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The Tokyo Olympic Games End On Sunday. But At What Cost?


The Olympics are due to wrap up tomorrow in Tokyo. And now people, especially in Japan, have started to try and tally up the political, economic and public health costs of the only Olympics ever held during a pandemic. NPR's Anthony Kuhn has this report.

ANTHONY KUHN, BYLINE: The official verdict on the games came Friday from International Olympic chief Thomas Bach. He told a press conference that Tokyo had proved to be the best-prepared host city ever. But he also claimed that the record-high numbers of COVID-19 infections now sweeping Tokyo have no direct or indirect links to the games. Tsuyoshi Masuda, head of the Japan Federation of Democratic Medical Institutions, disagrees.

TSUYOSHI MASUDA: (Through translator) Above all, I think that holding the Olympics sent a strong message to citizens that infection control measures would become less strict.

KUHN: Masuda is also director of the Kyodo Hospital in Saitama just outside Tokyo.

MASUDA: (Through translator) When I asked a young patient in his 20s how he was feeling, he clearly said it does not make sense that we refrain from going out ourselves while the Olympics are being held. So in that sense, to put it simply, the Olympics have contributed to the spread of COVID-19 here.

KUHN: On the economic side, losses, including from the postponement of the Olympics by one year and the ban on spectators, could end up costing Japan, by some estimates, around $23 billion. But that's nothing to a $5 trillion economy.

JESPER KOLL: The economic impact, the pure numerical impact, is basically a rounding error on the overall economy.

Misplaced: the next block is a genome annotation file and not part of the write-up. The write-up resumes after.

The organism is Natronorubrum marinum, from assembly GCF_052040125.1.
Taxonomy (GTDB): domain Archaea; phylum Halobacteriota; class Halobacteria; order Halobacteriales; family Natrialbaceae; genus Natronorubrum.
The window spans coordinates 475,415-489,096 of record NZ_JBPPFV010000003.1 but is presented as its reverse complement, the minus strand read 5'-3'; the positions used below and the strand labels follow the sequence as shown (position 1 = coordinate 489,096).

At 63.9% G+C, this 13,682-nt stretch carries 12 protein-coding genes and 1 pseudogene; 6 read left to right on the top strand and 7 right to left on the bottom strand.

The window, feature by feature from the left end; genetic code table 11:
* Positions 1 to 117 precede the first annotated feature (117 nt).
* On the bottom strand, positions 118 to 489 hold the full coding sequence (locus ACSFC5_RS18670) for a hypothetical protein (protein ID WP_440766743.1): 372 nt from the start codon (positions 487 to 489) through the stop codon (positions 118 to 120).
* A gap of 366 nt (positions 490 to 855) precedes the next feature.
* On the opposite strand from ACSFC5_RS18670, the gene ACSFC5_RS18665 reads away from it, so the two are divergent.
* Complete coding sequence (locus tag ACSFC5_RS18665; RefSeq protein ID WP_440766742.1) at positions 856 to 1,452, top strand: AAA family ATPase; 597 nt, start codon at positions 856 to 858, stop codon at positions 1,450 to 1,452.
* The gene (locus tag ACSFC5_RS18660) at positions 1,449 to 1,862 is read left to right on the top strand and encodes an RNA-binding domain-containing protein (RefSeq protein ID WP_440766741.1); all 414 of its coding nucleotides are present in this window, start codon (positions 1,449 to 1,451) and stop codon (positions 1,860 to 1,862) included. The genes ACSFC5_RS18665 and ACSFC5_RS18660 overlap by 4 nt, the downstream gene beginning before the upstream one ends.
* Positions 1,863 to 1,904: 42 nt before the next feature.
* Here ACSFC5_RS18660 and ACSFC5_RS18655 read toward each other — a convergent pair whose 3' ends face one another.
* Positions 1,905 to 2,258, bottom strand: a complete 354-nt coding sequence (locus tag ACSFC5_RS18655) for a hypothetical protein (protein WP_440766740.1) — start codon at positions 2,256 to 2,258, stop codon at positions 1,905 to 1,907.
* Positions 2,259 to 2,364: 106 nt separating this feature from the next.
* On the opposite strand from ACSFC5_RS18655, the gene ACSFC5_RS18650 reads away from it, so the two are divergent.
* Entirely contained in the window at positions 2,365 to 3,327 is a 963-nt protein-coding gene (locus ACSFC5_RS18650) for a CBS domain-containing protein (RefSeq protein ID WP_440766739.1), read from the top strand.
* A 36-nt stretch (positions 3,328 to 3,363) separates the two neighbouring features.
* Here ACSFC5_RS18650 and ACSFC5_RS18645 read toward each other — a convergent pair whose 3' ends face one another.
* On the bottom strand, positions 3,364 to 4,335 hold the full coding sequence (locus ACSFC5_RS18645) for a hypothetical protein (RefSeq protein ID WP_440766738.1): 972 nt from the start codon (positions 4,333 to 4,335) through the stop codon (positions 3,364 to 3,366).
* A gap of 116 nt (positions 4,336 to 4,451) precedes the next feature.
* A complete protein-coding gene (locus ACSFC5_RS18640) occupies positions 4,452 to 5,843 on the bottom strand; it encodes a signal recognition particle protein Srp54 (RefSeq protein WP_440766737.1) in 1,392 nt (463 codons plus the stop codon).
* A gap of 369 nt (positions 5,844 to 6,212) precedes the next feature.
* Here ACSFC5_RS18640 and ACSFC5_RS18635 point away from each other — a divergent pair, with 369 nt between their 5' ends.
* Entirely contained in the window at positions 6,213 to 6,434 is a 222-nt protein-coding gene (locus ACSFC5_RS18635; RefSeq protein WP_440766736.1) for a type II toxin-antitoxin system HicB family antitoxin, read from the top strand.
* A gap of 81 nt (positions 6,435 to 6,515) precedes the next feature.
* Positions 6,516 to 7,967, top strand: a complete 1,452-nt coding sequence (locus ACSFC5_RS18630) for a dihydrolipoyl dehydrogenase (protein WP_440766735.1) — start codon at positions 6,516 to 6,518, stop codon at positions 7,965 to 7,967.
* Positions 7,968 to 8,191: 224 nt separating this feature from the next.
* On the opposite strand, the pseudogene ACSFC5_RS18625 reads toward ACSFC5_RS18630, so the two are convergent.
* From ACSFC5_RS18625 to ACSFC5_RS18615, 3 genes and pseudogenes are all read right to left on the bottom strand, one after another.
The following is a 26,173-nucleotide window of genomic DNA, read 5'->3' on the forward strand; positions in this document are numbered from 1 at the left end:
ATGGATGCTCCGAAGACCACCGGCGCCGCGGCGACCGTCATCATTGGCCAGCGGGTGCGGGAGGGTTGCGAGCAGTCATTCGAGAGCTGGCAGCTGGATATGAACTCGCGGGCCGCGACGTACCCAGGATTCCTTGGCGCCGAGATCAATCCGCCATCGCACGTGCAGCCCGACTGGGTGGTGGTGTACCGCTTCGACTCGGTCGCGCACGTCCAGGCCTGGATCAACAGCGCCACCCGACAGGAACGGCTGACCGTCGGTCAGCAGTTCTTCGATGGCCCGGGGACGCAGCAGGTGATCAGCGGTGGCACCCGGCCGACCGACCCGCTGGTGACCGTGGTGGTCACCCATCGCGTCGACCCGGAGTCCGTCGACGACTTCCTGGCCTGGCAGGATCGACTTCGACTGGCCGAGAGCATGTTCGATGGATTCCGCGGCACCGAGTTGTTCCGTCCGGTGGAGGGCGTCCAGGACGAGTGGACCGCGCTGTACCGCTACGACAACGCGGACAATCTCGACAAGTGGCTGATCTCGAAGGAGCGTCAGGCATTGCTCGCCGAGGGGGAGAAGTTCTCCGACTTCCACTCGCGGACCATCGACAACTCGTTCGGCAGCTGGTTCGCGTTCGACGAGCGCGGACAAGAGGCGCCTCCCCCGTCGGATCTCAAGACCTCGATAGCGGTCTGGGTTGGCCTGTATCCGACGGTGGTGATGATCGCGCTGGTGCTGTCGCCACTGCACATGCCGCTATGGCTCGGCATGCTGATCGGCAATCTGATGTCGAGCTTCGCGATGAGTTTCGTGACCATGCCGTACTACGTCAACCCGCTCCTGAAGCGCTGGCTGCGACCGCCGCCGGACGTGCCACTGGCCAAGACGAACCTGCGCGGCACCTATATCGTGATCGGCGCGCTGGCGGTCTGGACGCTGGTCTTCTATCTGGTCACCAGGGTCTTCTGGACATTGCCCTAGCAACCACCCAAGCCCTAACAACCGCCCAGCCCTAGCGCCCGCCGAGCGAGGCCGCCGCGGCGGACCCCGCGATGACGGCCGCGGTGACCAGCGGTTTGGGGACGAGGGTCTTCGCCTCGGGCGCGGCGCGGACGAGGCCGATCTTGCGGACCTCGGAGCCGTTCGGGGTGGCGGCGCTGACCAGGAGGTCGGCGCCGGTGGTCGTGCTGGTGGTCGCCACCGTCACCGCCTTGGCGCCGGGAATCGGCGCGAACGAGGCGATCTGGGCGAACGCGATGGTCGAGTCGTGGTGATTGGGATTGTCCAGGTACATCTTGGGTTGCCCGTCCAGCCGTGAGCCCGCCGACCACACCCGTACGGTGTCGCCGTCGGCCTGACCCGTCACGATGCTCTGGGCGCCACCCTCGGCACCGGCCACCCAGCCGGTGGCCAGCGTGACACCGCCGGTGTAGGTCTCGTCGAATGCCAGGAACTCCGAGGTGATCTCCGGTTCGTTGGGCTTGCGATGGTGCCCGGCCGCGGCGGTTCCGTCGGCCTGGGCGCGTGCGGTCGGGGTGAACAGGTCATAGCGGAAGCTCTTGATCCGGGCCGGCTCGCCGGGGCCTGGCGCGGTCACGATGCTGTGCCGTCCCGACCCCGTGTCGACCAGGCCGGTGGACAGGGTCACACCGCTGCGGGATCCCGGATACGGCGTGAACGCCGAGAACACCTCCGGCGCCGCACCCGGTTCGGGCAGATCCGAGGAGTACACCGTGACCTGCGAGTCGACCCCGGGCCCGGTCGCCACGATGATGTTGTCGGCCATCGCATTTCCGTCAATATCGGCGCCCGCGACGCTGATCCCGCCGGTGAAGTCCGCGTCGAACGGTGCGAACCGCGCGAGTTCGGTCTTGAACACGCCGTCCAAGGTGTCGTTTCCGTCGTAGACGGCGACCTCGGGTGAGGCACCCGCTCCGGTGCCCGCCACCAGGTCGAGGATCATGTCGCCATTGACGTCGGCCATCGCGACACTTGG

KUHN: Jesper Koll, CEO of WisdomTree Japan, a securities and asset management firm, says Japanese had hoped for a boost to the country's image and its corporations.

KOLL: It was going to showcase cool Japan, you know, the lifestyle superpower that particularly Tokyo is.

KUHN: But foreigners could not get into the country to be wowed by it. And some Olympic corporate sponsors distanced themselves from an event that lacked popular support. Koll says Japan's big haul of gold medals helped that a bit.

KOLL: The positive brand impact is not going to be as large as it would have been with the inbound visitors. But it's still going to be an overall positive impact for Japan's brand image in the rest of the world.

KUHN: Another way to judge gains and losses is to measure them against what Japan's government promised its people when Tokyo won the right to host the games eight years ago.




TOM LEE: The government pitched it as, like, the recovery games.

KUHN: Tom Lee is a Japan expert and associate professor of politics at Pomona College in Claremont, Calif. He says the government told the people the games would jumpstart their economy after more than two decades of stagnation and the damage of a massive earthquake and tsunami in 2011. And he says the games might have been the catalyst for reforms to pull Japan out of its malaise.

LEE: Hosting these Olympics would have put the spotlight on Japan, would have been an opportunity for them to try new things, to kind of shake things up.

KUHN: But Lee says the government missed its chance. And its stubborn refusal to yield in the face of the pandemic or public opinion against the games emphasized Japanese leaders' sense of political impunity. After all, he notes, the ruling Liberal Democratic Party has been in power for most of the past seven decades.

LEE: I think it fits into this general government arrogance that they felt like they could control COVID in a certain kind of way.

KUHN: Lee gives Japan credit, saying that if anyone could have held the game successfully under tough conditions, it was Japan. But he says not even one of the world's wealthiest, most industrialized nations could bend a pandemic to its will and put on the show it had envisioned. Anthony Kuhn, NPR News, Seoul. Transcript provided by NPR, Copyright NPR.

Anthony Kuhn is NPR's correspondent based in Seoul, South Korea, reporting on the Korean Peninsula, Japan, and the great diversity of Asia's countries and cultures. Before moving to Seoul in 2018, he traveled to the region to cover major stories including the North Korean nuclear crisis and the Fukushima earthquake and nuclear disaster.